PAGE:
Lily: I remember being really surprised when we did the count at the end. We had been working on some for a year or so—we had five already and then we wrote 10 more in one weekend, and they seemed to fit together pretty well.
Your previous albums had lyrics that were more narrative. How did you approach the vocals on this?
Nina: I feel like on this album—I don’t know if you guys feel this way—but the lyrics feel the most thought through than they’ve ever been.
Lily: I agree.
Nina: We’re used to making up lyrics and working out how they can fit on top of each other, but for this album it was like OK, we’re gonna sit down and write these lyrics.
Lily: A lot of times, we practice without mics, so we can’t really hear each other. But for this album we didn’t have to change any of the overlapping lyrics, they became a story and fit into place really well. A lot of the messages are more repetitive so it might seem like a texture thing. In the song “She Feels That Way,” we say that to make the point stronger.
I know you have recorded all your albums with the same person (Their friend Paco who plays as The Cradle). Does he have suggestions, or is he more hands off?
Ani: Pretty hands off. We’ll ask him things but he definitely has input, in terms of “Oh i hear something that i have to put on this.” But I think he’s pretty hands off. A lot of the time we are like what do you think? And he’s like great!
Lily: It might be because he likes it or that’s his approach. I don’t know.
Ani: I think it is partially his approach.
Nina: I think where his voice and style really comes in is the post production. Recently, someone told me that this album sounds like a mixture of Paco’s solo albums and Palberta, and I found that really interesting. With the tracks that he had more input on like the bells songs and feeling empty they both do have a vague Paco-ness.
Ani: Yeah it’s because it’s all on tape and that’s his medium. The manipulation of tape is so much a part of his music.
So is the art for this album all stuff you found from your childhood?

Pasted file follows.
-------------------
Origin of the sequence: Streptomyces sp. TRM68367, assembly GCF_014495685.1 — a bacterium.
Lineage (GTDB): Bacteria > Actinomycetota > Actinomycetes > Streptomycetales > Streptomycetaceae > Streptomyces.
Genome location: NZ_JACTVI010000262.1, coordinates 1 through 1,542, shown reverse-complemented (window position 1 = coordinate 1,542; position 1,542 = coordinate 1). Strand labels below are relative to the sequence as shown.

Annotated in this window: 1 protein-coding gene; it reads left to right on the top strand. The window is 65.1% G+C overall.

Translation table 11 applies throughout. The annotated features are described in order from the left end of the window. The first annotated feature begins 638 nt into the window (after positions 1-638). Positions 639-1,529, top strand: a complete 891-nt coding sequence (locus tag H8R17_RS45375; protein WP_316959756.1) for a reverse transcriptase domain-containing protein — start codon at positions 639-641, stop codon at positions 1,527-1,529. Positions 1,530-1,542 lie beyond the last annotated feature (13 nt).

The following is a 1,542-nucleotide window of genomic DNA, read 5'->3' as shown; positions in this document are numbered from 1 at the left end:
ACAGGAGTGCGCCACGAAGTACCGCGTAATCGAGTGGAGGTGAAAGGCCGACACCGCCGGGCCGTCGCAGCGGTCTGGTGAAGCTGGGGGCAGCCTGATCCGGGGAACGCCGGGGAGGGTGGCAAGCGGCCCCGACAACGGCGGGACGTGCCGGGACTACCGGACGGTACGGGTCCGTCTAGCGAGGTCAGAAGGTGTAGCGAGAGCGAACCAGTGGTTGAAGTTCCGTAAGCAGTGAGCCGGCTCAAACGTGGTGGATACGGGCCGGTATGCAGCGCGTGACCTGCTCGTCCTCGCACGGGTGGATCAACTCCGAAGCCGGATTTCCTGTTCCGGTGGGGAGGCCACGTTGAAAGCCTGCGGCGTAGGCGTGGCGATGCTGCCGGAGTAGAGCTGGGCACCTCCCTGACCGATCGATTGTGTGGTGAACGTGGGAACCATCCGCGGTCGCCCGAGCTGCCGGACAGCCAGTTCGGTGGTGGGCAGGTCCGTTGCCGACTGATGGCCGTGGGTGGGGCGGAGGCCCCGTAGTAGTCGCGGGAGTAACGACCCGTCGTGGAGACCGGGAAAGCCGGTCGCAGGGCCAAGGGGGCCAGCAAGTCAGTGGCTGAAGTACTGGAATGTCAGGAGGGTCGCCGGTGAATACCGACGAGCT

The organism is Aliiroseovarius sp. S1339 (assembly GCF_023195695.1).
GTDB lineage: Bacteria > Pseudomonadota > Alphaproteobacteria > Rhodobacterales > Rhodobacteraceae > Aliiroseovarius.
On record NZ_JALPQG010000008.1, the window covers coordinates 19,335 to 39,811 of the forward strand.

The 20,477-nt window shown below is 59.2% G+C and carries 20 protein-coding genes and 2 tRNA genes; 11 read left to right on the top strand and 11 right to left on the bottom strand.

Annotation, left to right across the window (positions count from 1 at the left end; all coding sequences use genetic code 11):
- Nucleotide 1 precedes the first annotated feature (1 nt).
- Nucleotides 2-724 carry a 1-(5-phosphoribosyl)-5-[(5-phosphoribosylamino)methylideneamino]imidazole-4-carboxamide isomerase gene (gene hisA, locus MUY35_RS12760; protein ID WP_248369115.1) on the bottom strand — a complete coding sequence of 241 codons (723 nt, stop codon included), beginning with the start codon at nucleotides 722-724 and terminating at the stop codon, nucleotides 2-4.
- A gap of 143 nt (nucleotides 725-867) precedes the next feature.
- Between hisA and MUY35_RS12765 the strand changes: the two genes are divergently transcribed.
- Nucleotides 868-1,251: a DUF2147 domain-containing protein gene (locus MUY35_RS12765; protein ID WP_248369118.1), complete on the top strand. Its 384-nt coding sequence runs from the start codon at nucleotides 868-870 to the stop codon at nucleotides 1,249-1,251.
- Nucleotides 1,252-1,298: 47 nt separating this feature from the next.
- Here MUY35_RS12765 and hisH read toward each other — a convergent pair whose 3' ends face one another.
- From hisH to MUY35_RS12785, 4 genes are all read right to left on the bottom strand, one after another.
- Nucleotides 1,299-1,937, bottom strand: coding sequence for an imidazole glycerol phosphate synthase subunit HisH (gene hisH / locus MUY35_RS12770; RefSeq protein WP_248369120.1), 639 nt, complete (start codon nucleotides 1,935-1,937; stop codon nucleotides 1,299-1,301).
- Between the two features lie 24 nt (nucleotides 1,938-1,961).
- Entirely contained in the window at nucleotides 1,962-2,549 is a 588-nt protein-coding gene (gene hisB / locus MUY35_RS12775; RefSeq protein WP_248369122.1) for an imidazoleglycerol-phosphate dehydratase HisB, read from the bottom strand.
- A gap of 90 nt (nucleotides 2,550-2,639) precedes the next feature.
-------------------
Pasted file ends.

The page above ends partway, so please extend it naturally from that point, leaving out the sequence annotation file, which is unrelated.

Nina: It’s become the theme of this album in a way.
Ani: It really has.
Nina: The album cover—when we were really early in the writing process for this album, the whole time we knew that we wanted Ani’s transcription of “Mary Had a Little Lamb” to be the cover and for it to be called Bye, Bye Berta. It was way before we had the songs for the album ready, and I just happened to have these really weird drawings and letters from when I was a kid that my mom saved. It just worked really well with Ani’s.
Lily: I’m really happy with it. Our last album cover is so weird and aggressive.
Nina: Yeah, this is a little bit more elegant.
Lilly: It’s just funny that we went from that to this.
Ani: Also, it’s the worst Photoshopping job I’ve done.
Nina: You’ve learned a lot since then.
Ani: I really have.
Nina, your brother does really great art for his band Crazy Spirit and his shop Dripper World. Does your brother ever do art for Palberta?
Nina: No. It’s funny, because I’ve asked him in the past, and he taught me a very valuable piece of advice that I take very seriously now, which is that it’s always cooler when people in the band make art for themselves. I think we were already kind of on that tip: he’s encouraging of me to make my own art.
Ani: In the past he would print the shirts. But I learned how to print, so now I print the shirts.
How did you settle on the name Palberta?
Ani: Well, it’s a mystery.
Lily: I think I kind of know where it came from, but it’s blurry. We were thinking about a band name and sitting around a table. My friend came home from work and we were thinking of dad names and she was like, my dad’s name is Albert.
Nina: We like the idea of using a real person’s name in our band name. And for a while we were called ‘Alberta.’ ‘Roberto’ was also in it.
Lily: Not sure how the ‘P’ happened.
Nina: I think, honestly, that Palberta was a separate thing beause for a while we were ‘Alberta’.
Lily: People thought we were from Alberta (Canada).
Nina: We were all like This is a temporary name! But it stuck.
Ani: It’s fitting.
You were recently included in a Rolling Stone article of artists to check out. It started out if you like Mumford and Sons listen to this and by the time you get to the bottom of the list, they are probably pretty confused.